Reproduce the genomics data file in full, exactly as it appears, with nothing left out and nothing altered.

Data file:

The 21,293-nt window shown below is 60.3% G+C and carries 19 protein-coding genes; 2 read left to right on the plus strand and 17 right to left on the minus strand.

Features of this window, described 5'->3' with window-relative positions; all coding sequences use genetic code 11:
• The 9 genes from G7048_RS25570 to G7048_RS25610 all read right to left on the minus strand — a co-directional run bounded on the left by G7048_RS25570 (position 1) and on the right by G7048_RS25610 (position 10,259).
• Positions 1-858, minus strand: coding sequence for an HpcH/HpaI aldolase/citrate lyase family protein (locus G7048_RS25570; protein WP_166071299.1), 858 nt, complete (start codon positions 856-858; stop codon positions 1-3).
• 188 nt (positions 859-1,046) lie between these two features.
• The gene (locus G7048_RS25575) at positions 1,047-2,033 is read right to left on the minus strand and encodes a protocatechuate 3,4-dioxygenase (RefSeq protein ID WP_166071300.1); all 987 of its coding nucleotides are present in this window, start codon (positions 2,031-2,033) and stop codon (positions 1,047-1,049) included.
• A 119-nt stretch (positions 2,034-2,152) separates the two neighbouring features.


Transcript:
The 21,293-nt window shown below is 60.3% G+C and carries 19 protein-coding genes; 2 read left to right on the plus strand and 17 right to left on the minus strand.

Features of this window, described 5'->3' with window-relative positions; all coding sequences use genetic code 11:
• The 9 genes from G7048_RS25570 to G7048_RS25610 all read right to left on the minus strand — a co-directional run bounded on the left by G7048_RS25570 (position 1) and on the right by G7048_RS25610 (position 10,259).
• Positions 1-858, minus strand: coding sequence for an HpcH/HpaI aldolase/citrate lyase family protein (locus G7048_RS25570; protein WP_166071299.1), 858 nt, complete (start codon positions 856-858; stop codon positions 1-3).
• 188 nt (positions 859-1,046) lie between these two features.
• The gene (locus G7048_RS25575) at positions 1,047-2,033 is read right to left on the minus strand and encodes a protocatechuate 3,4-dioxygenase (RefSeq protein ID WP_166071300.1); all 987 of its coding nucleotides are present in this window, start codon (positions 2,031-2,033) and stop codon (positions 1,047-1,049) included.
• A 119-nt stretch (positions 2,034-2,152) separates the two neighbouring features.